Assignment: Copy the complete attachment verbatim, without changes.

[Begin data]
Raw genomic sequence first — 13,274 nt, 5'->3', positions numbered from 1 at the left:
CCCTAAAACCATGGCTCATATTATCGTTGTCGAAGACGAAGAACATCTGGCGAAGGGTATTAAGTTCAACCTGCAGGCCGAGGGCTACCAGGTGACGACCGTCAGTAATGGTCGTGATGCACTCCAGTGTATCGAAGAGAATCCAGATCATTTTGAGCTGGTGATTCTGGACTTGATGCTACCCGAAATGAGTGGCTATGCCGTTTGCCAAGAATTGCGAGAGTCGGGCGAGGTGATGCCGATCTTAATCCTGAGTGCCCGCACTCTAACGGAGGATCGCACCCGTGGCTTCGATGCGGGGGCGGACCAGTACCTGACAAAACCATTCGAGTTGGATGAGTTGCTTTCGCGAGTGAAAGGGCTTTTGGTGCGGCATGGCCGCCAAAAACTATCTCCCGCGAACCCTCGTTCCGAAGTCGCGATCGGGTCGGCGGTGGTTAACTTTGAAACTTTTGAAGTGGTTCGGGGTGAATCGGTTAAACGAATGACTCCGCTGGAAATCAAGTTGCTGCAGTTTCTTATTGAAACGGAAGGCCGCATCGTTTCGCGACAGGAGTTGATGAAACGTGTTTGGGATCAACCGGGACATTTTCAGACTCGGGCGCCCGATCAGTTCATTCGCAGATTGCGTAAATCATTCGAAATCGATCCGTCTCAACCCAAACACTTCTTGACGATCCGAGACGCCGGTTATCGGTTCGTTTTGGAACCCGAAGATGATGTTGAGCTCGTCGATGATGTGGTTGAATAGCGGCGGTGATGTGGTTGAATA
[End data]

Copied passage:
Raw genomic sequence first — 13,274 nt, 5'->3', positions numbered from 1 at the left:
CCCTAAAACCATGGCTCATATTATCGTTGTCGAAGACGAAGAACATCTGGCGAAGGGTATTAAGTTCAACCTGCAGGCCGAGGGCTACCAGGTGACGACCGTCAGTAATGGTCGTGATGCACTCCAGTGTATCGAAGAGAATCCAGATCATTTTGAGCTGGTGATTCTGGACTTGATGCTACCCGAAATGAGTGGCTATGCCGTTTGCCAAGAATTGCGAGAGTCGGGCGAGGTGATGCCGATCTTAATCCTGAGTGCCCGCACTCTAACGGAGGATCGCACCCGTGGCTTCGATGCGGGGGCGGACCAGTACCTGACAAAACCATTCGAGTTGGATGAGTTGCTTTCGCGAGTGAAAGGGCTTTTGGTGCGGCATGGCCGCCAAAAACTATCTCCCGCGAACCCTCGTTCCGAAGTCGCGATCGGGTCGGCGGTGGTTAACTTTGAAACTTTTGAAGTGGTTCGGGGTGAATCGGTTAAACGAATGACTCCGCTGGAAATCAAGTTGCTGCAGTTTCTTATTGAAACGGAAGGCCGCATCGTTTCGCGACAGGAGTTGATGAAACGTGTTTGGGATCAACCGGGACATTTTCAGACTCGGGCGCCCGATCAGTTCATTCGCAGATTGCGTAAATCATTCGAAATCGATCCGTCTCAACCCAAACACTTCTTGACGATCCGAGACGCCGGTTATCGGTTCGTTTTGGAACCCGAAGATGATGTTGAGCTCGTCGATGATGTGGTTGAATAGCGGCGGTGATGTGGTTGAATA